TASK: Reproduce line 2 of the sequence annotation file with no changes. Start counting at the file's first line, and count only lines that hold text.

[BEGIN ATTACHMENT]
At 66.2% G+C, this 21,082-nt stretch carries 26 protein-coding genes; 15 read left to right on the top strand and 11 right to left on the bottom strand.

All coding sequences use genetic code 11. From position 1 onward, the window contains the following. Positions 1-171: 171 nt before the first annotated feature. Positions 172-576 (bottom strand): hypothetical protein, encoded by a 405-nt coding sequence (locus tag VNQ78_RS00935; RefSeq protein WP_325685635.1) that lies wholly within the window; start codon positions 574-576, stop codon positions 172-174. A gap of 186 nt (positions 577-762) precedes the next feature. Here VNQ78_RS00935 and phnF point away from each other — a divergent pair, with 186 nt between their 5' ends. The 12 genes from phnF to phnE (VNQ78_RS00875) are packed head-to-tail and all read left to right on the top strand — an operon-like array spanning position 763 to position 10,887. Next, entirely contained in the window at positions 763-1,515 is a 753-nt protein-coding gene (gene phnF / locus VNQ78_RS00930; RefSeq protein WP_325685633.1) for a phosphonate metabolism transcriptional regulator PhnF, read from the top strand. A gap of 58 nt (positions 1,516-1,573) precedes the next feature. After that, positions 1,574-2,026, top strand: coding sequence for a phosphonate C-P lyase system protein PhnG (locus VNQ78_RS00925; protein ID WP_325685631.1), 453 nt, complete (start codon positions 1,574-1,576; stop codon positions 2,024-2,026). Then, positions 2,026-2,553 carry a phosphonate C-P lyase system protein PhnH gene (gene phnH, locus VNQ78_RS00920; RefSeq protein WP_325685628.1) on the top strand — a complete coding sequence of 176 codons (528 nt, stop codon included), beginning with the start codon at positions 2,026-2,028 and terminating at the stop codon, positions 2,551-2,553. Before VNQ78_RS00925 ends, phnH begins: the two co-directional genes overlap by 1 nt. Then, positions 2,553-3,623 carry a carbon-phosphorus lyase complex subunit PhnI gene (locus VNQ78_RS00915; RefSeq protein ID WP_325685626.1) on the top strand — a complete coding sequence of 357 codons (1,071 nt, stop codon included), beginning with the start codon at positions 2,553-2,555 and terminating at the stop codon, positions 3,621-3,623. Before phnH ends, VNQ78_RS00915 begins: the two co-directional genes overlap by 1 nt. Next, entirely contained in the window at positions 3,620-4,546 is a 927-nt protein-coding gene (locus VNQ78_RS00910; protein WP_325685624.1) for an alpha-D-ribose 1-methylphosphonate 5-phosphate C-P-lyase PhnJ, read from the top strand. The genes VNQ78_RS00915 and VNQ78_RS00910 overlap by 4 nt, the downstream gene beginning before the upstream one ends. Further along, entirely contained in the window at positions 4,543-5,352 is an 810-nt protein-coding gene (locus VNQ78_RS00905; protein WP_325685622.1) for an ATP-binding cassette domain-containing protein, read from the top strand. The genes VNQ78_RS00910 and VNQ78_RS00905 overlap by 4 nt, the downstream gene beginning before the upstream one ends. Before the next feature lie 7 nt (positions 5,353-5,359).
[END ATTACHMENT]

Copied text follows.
All coding sequences use genetic code 11. From position 1 onward, the window contains the following. Positions 1-171: 171 nt before the first annotated feature. Positions 172-576 (bottom strand): hypothetical protein, encoded by a 405-nt coding sequence (locus tag VNQ78_RS00935; RefSeq protein WP_325685635.1) that lies wholly within the window; start codon positions 574-576, stop codon positions 172-174. A gap of 186 nt (positions 577-762) precedes the next feature. Here VNQ78_RS00935 and phnF point away from each other — a divergent pair, with 186 nt between their 5' ends. The 12 genes from phnF to phnE (VNQ78_RS00875) are packed head-to-tail and all read left to right on the top strand — an operon-like array spanning position 763 to position 10,887. Next, entirely contained in the window at positions 763-1,515 is a 753-nt protein-coding gene (gene phnF / locus VNQ78_RS00930; RefSeq protein WP_325685633.1) for a phosphonate metabolism transcriptional regulator PhnF, read from the top strand. A gap of 58 nt (positions 1,516-1,573) precedes the next feature. After that, positions 1,574-2,026, top strand: coding sequence for a phosphonate C-P lyase system protein PhnG (locus VNQ78_RS00925; protein ID WP_325685631.1), 453 nt, complete (start codon positions 1,574-1,576; stop codon positions 2,024-2,026). Then, positions 2,026-2,553 carry a phosphonate C-P lyase system protein PhnH gene (gene phnH, locus VNQ78_RS00920; RefSeq protein WP_325685628.1) on the top strand — a complete coding sequence of 176 codons (528 nt, stop codon included), beginning with the start codon at positions 2,026-2,028 and terminating at the stop codon, positions 2,551-2,553. Before VNQ78_RS00925 ends, phnH begins: the two co-directional genes overlap by 1 nt. Then, positions 2,553-3,623 carry a carbon-phosphorus lyase complex subunit PhnI gene (locus VNQ78_RS00915; RefSeq protein ID WP_325685626.1) on the top strand — a complete coding sequence of 357 codons (1,071 nt, stop codon included), beginning with the start codon at positions 2,553-2,555 and terminating at the stop codon, positions 3,621-3,623. Before phnH ends, VNQ78_RS00915 begins: the two co-directional genes overlap by 1 nt. Next, entirely contained in the window at positions 3,620-4,546 is a 927-nt protein-coding gene (locus VNQ78_RS00910; protein WP_325685624.1) for an alpha-D-ribose 1-methylphosphonate 5-phosphate C-P-lyase PhnJ, read from the top strand. The genes VNQ78_RS00915 and VNQ78_RS00910 overlap by 4 nt, the downstream gene beginning before the upstream one ends. Further along, entirely contained in the window at positions 4,543-5,352 is an 810-nt protein-coding gene (locus VNQ78_RS00905; protein WP_325685622.1) for an ATP-binding cassette domain-containing protein, read from the top strand. The genes VNQ78_RS00910 and VNQ78_RS00905 overlap by 4 nt, the downstream gene beginning before the upstream one ends. Before the next feature lie 7 nt (positions 5,353-5,359).